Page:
Native Americans in the northern great plains have the highest cancer rates in the United States, particularly lung cancer. It’s a problem that the United States government has woefully ignored, much the horror of the men and women who must carry the painful, life-threatening burden.
The cancer rates started increasing drastically a few decades after uranium mining began on their territory.
According to a report by Earthworks, “Mining not only exposes uranium to the atmosphere, where it becomes reactive, but releases other radioactive elements such as thorium and radium and toxic heavy metals including arsenic, selenium, mercury and cadmium. Exposure to these radioactive elements can cause lung cancer, skin cancer, bone cancer, leukemia, kidney damage and birth defects.”
Today, in the northern great plains states of Wyoming, Montana and the Dakotas, the memory of that uranium mining exists in the form of 2,885 abandoned open pit uranium mines. All of the abandoned mines can be found on land that is supposed to be for the absolute use of the Great Sioux Nation under the 1868 Fort Laramie Treaty with the United States.
There are also 1,200 abandoned uranium mines in the Navajo Nation, where cancer rates are also significantly disproportionate. In fact, it is estimated that 60 to 80 percent of all uranium in the United States is located on tribal land, and three fourths of uranium mining worldwide is on Indigenous land.
Defenders of the Black Hills, a group whose mission is to preserve, protect, restore, and respect the area of the 1851 and 1868 Fort Laramie Treaties, is calling the health situation in their own territory America’s Chernobyl.
It’s not far from the truth. A nuclear physics professor from the University of Michigan, Dr. K. Kearfott, Ph. D., who studied the situation in northwestern South Dakota as well as the situation in Japan has said,
“The radiation levels in parts I visited with my students were higher than those in the evacuated zones around the Fukushima nuclear disaster…”
The contamination from the mines escapes into the air. It poisons grain that is fed to cattle that provide milk and beef for the rest of the nation. The abandoned uranium mines of the Cave Hills in northwestern South Dakota empty into the Grand River which flows through the Standing Rock Indian Reservation. Three villages are located on the Grand River and their residents have used the water for drinking and other domestic purposes for generations. The water runoff from the Slim Buttes abandoned uranium mines empty into the Morreau River which flows through the Cheyenne River Indian Reservation. Both of these rivers empty into the Missouri River which empties into the Mississippi.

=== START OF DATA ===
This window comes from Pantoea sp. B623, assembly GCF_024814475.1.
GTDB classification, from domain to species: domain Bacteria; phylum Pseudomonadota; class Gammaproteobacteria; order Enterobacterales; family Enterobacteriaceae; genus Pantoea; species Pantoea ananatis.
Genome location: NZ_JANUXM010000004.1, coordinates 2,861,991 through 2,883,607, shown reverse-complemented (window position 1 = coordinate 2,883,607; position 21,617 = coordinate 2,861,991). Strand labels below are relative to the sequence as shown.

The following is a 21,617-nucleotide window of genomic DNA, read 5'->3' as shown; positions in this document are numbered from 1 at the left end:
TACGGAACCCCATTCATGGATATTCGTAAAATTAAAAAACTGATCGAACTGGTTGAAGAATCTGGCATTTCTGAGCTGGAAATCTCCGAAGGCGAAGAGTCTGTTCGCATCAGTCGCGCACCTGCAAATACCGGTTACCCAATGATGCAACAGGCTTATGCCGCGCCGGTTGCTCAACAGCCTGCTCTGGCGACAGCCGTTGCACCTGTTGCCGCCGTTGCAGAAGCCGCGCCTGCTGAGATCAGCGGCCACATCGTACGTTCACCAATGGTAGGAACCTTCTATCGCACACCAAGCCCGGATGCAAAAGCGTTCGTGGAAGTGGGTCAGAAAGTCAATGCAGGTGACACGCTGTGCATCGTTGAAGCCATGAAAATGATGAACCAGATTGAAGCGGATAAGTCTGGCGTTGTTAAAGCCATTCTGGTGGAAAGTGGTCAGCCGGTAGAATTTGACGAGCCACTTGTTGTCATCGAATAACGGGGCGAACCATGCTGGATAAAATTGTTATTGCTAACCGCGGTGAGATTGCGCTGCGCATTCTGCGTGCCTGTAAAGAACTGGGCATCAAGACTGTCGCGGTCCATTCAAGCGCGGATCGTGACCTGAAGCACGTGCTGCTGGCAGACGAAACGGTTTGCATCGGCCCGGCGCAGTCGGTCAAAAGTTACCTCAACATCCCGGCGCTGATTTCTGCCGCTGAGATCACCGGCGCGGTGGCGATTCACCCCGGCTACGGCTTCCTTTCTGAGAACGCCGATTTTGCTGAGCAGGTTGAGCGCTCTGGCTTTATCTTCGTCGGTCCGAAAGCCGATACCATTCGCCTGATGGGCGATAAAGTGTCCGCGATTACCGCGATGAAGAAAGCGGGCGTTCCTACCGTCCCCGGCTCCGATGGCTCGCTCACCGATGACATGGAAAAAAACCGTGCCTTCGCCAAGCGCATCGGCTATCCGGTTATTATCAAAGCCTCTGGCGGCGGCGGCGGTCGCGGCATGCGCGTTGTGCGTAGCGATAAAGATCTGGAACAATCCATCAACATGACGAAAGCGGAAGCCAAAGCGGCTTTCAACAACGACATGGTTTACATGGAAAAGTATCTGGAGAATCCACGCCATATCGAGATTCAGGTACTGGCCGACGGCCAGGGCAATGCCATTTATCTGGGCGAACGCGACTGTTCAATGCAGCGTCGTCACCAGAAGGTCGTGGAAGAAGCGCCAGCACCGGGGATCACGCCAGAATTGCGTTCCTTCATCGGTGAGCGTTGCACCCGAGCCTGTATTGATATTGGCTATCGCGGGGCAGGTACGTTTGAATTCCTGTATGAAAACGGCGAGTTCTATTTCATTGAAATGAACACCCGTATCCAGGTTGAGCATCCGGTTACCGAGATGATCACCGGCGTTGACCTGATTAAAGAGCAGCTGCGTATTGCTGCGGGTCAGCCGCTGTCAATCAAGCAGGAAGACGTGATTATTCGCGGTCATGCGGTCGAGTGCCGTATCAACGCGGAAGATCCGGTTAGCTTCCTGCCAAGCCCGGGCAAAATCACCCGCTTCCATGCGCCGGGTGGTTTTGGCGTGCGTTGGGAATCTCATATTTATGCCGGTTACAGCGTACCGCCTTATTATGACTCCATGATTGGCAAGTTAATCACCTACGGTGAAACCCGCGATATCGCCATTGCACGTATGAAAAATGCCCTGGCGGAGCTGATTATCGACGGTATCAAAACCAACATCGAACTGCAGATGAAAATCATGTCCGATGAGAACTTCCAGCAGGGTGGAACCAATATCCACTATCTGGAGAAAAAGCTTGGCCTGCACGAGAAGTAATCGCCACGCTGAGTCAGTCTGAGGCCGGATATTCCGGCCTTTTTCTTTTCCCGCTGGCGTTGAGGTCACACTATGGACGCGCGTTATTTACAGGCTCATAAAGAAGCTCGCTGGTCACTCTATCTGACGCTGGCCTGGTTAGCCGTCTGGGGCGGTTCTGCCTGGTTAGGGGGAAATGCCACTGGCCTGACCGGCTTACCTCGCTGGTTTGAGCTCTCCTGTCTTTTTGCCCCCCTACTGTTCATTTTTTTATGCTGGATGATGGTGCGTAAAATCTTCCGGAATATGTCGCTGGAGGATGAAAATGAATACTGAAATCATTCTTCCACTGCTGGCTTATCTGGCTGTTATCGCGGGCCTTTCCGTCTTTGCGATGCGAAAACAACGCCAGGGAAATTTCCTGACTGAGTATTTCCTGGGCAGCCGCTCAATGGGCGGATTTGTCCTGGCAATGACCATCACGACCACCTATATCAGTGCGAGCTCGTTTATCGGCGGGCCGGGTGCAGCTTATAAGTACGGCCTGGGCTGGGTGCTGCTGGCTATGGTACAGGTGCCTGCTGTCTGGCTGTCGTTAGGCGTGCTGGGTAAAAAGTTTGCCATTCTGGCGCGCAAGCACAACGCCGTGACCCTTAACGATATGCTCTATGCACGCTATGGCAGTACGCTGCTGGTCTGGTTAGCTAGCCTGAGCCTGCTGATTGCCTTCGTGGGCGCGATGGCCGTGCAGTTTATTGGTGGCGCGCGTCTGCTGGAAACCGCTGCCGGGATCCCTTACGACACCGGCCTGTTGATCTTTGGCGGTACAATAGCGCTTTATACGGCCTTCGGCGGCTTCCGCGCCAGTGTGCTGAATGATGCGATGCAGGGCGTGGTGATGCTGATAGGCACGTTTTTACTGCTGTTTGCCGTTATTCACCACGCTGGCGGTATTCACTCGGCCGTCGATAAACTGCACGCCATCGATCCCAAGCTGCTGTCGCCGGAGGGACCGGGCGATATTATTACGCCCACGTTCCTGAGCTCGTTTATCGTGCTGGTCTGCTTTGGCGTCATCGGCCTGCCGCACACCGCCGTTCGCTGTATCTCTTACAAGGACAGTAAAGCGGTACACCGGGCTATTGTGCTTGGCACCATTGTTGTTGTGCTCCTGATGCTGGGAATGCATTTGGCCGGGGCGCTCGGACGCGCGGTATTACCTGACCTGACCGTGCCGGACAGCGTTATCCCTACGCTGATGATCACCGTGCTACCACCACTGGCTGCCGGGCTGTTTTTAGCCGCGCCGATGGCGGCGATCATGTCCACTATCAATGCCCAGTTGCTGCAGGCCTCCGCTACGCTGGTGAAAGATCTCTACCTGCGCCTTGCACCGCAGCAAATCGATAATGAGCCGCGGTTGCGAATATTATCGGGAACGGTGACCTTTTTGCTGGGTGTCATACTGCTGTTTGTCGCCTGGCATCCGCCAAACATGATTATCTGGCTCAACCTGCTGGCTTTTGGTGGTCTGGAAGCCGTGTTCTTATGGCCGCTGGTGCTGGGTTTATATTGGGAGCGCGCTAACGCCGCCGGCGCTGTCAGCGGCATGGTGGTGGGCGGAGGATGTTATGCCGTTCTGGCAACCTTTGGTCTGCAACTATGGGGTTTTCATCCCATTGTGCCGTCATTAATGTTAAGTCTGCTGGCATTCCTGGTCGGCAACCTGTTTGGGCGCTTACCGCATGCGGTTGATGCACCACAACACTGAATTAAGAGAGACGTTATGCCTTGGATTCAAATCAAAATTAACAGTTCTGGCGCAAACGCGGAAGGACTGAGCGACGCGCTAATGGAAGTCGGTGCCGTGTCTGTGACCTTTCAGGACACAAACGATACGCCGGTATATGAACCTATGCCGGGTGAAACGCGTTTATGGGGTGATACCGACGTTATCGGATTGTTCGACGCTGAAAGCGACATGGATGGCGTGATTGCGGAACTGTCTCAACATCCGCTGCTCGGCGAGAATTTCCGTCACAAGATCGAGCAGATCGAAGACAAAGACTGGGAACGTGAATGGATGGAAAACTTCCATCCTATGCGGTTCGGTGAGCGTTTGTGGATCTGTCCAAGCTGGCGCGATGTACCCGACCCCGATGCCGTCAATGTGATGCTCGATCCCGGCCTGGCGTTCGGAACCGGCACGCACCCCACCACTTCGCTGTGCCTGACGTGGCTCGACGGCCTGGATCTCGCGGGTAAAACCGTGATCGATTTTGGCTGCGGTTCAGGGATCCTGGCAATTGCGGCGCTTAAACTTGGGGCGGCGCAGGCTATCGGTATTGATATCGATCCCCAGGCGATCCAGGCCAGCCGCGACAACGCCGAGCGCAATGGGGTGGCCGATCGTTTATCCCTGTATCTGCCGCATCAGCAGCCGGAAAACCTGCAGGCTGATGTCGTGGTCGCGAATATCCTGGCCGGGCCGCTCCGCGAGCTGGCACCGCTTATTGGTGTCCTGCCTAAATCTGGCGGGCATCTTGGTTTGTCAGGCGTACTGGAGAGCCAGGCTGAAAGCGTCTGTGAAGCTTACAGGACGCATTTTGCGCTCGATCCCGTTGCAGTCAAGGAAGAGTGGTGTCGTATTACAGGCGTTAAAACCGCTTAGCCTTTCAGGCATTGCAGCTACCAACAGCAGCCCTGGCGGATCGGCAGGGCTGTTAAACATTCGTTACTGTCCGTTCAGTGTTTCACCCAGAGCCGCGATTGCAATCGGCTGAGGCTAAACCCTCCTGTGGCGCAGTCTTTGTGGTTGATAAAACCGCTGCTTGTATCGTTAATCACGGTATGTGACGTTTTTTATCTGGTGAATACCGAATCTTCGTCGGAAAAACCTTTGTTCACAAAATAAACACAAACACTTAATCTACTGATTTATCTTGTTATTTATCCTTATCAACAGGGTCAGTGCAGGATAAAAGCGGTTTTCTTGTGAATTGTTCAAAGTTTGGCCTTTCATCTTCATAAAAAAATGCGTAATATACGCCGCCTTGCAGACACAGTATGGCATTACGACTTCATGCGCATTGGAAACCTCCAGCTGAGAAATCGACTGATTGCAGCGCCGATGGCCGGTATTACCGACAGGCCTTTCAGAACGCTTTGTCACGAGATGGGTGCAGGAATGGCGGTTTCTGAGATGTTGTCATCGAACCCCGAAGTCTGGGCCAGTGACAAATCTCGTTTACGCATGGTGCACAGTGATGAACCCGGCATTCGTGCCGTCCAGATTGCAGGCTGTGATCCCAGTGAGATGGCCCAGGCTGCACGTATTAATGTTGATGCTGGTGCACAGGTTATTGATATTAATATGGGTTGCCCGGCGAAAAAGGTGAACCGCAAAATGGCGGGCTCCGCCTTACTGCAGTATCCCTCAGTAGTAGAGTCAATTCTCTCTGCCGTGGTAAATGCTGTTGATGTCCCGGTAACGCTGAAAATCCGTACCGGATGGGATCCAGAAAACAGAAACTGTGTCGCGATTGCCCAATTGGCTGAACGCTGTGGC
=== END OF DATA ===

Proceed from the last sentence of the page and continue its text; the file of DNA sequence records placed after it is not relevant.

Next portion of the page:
Defending their lands, their food, air and water, defending their health and right to thrive as a people, the Defenders of the Black Hills have written legislation, The Uranium Exploration and Mining Accountability Act, calling for study and remediation. This legislation proposes to place a moratorium on any processing or approval of new licenses for uranium exploration or mining operations until all abandoned mines in the country have been cleaned up.
In the last years, uranium mining interests in the United States for use at nuclear power plants has been growing. Being sold as a safer, cleaner and renewable energy, nuclear energy is on the table for America’s desire for energy independence.
However, as it has been witnessed by the Native communities suffering from the health impacts of these mines, who have also lost access to sacred sites, hunting and fishing territory, and land to grow crops, nuclear energy is just another extractive industry with serious adverse health and environmental effects.
The proposed legislation can be found at the website of Defenders of the Black Hills, along with a letter to representative Raul Grijalva from Arizona, urging him to sponsor the legislation. The uranium mines within the 1868 Fort Laramie Treaty territory were never consented to by the Native American communities who now have to suffer the effects of the poisons these mines emit.
Indigenous Peoples are putting their bodies on the line and it's our responsibility to make sure you know why. That takes time, expertise and resources - and we're up against a constant tide of misinformation and distorted coverage. By supporting IC you're empowering the kind of journalism we need, at the moment we need it most.